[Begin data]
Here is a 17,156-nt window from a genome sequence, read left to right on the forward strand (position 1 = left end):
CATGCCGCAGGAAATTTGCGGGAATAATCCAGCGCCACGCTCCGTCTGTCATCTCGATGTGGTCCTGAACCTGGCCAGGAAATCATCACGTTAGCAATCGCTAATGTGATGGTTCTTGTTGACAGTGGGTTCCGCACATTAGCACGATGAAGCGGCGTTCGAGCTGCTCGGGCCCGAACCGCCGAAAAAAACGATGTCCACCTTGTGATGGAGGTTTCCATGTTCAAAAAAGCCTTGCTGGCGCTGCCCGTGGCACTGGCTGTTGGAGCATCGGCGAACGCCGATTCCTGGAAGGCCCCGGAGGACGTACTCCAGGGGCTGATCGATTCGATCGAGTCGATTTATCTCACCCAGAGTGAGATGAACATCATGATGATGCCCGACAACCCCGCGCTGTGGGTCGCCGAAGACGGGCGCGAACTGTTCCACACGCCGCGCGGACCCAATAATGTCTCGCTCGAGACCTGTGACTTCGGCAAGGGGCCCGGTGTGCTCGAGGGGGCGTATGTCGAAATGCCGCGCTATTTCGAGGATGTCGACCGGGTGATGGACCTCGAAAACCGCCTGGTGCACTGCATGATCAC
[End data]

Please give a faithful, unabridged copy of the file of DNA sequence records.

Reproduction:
Here is a 17,156-nt window from a genome sequence, read left to right on the forward strand (position 1 = left end):
CATGCCGCAGGAAATTTGCGGGAATAATCCAGCGCCACGCTCCGTCTGTCATCTCGATGTGGTCCTGAACCTGGCCAGGAAATCATCACGTTAGCAATCGCTAATGTGATGGTTCTTGTTGACAGTGGGTTCCGCACATTAGCACGATGAAGCGGCGTTCGAGCTGCTCGGGCCCGAACCGCCGAAAAAAACGATGTCCACCTTGTGATGGAGGTTTCCATGTTCAAAAAAGCCTTGCTGGCGCTGCCCGTGGCACTGGCTGTTGGAGCATCGGCGAACGCCGATTCCTGGAAGGCCCCGGAGGACGTACTCCAGGGGCTGATCGATTCGATCGAGTCGATTTATCTCACCCAGAGTGAGATGAACATCATGATGATGCCCGACAACCCCGCGCTGTGGGTCGCCGAAGACGGGCGCGAACTGTTCCACACGCCGCGCGGACCCAATAATGTCTCGCTCGAGACCTGTGACTTCGGCAAGGGGCCCGGTGTGCTCGAGGGGGCGTATGTCGAAATGCCGCGCTATTTCGAGGATGTCGACCGGGTGATGGACCTCGAAAACCGCCTGGTGCACTGCATGATCAC